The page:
The Process of Blood Fractionation – Christmas Lectures with Walter Bodmer

The Process of Blood Fractionation – Christmas Lectures with Walter Bodmer

Now, Helen, you’re going
to do an experiment here. There’s your sample of blood. That. Your sample of blood there. And it’s got a mixture of
different sorts of cells. You’ll get hold of that, right? Now, you’re going
to pour it in here. Pour it in there. All the way in. All the way in. And let’s see what happens. All the way in. Let’s see what happens. You see what happens? The white cells, those,
they stay up above. And the red cells, they’ve
gone to the bottom. We’ve got a salt
solution in there that’s just right to
separate the white cells from the red cells. Thank you very much, Helen. [APPLAUSE] So that’s the way we do it
with a real sample of blood. And let’s show you
how that works. We’ve got a solution here that’s
just like that salt solution. And here’s our sample
of blood, and Cynthia’s going to hold it for
me so I can show you that the first thing that we
do is we’re going to layer that blood on this solution. So I’m going to layer
this slowly onto this– onto the solution,
and you’ll see what happens, that if I do
it carefully and slowly, it’ll just sit there on top. Because the density
is such that that’s where it sits to start with. Thank you very much. So you see it sitting there. Now, we’ve got a
sample that we did just that with some time ago. Let me show you what’s happened
in the time since we did it. You see? There’s the sample
to which we did that. And already you can see that
just sitting in the stand, a lot of the red cells
have started to sediment. And you’re beginning to see
something accumulating there. Now, if we help that
process by spinning that tube in a centrifuge to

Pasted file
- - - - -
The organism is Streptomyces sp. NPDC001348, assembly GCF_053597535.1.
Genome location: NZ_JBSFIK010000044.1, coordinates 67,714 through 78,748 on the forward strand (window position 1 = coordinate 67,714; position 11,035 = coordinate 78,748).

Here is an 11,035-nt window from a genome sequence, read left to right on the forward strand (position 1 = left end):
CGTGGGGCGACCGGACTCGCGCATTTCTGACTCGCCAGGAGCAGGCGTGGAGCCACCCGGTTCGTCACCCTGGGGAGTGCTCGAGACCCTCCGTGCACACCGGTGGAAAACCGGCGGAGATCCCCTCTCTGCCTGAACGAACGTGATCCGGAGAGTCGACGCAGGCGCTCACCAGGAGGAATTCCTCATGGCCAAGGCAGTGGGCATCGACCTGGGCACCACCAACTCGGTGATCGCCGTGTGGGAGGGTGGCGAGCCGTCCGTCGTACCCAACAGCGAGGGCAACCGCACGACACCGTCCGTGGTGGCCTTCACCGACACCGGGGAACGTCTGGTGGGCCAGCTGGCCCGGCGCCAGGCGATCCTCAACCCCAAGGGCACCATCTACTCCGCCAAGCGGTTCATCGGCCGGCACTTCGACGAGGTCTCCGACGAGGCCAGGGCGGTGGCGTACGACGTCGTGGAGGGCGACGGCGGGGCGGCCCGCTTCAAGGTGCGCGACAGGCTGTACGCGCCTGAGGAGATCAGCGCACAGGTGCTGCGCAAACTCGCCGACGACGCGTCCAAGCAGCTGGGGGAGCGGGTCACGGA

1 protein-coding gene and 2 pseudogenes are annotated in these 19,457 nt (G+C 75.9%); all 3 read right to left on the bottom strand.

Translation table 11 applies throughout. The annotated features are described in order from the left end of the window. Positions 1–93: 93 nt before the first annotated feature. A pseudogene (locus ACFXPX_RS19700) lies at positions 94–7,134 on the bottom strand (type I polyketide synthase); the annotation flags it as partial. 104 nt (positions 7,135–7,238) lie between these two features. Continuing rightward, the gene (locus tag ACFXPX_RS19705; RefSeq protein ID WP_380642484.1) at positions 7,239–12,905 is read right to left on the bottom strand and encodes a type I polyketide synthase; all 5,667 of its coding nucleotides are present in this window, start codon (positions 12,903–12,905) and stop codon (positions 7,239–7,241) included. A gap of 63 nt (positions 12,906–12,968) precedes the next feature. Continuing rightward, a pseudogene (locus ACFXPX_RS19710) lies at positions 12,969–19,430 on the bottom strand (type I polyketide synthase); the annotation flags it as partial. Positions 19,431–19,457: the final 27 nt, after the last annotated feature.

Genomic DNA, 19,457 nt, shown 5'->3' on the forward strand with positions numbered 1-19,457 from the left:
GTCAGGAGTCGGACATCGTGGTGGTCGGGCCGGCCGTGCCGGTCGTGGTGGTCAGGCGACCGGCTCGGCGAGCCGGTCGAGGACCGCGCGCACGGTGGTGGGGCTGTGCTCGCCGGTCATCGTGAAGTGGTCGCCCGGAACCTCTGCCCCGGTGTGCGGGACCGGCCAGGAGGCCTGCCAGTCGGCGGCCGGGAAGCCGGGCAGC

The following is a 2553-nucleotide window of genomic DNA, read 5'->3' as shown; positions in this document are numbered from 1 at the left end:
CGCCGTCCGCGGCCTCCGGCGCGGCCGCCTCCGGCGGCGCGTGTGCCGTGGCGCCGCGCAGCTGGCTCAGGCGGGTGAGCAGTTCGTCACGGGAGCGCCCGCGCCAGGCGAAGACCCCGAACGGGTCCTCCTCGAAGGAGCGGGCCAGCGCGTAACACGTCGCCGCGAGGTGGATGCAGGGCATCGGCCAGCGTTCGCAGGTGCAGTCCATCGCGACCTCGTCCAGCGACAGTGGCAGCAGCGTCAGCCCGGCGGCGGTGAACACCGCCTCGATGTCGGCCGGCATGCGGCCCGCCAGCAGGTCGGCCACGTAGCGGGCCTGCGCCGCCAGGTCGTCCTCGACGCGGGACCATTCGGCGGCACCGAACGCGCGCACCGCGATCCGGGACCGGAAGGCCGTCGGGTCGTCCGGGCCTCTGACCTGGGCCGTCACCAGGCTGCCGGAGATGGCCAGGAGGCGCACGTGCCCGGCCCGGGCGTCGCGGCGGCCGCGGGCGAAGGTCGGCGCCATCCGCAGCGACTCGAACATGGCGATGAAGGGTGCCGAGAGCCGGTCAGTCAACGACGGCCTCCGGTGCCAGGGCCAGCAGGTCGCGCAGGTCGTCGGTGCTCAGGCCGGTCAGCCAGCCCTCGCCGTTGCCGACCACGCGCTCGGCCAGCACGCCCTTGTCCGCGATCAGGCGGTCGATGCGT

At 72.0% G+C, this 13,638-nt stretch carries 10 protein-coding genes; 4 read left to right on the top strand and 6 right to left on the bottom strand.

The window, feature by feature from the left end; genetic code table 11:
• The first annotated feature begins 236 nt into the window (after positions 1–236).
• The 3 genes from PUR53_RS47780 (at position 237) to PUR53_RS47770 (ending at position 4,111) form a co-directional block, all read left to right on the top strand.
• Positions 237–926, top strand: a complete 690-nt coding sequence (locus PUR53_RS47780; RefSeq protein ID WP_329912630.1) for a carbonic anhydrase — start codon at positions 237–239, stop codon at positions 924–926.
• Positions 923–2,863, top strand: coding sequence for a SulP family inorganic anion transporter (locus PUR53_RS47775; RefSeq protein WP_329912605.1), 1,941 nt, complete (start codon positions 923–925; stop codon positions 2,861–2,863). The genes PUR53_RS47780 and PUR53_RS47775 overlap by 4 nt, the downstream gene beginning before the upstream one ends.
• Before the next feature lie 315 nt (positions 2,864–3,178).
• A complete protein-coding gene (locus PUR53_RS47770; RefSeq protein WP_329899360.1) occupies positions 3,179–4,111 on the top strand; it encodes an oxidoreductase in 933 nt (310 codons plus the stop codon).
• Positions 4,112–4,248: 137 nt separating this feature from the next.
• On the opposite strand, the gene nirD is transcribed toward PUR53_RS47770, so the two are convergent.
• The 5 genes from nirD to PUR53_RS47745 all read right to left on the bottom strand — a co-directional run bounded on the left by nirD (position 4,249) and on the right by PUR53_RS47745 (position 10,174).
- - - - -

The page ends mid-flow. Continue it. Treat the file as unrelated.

let things settle out quickly, then we get the following
result. This is what we get. The final process. Now, can you see that? The red cells all at the
bottom, the clean remainder of the blood there. And there’s our layer in the
middle of the lymphocytes, just like we showed you
in that model experiment. So that’s how we can
separate the lymphocytes from the rest of the
blood and recover them to work with, to
establish what their types are.

15 thoughts on “The Process of Blood Fractionation – Christmas Lectures with Walter Bodmer

  1. The white cells, which are black, are at the top, but not really. The red cells, which are not just red, are at the bottom. Of course, it's all not blood or cells. I hope you got it now. I'm smarrrrterrrrr allrrrrrready!

  2. Two people handling (presumably) someone else's blood without gloves. 😲
    good old times

  3. If I get on the spinning teacups at Disneyland, will my blood layer out like that? And if I cut myself, it will spill out like a candy cane; red, white, red, clear (?) red, other…clear. I feel faint already.

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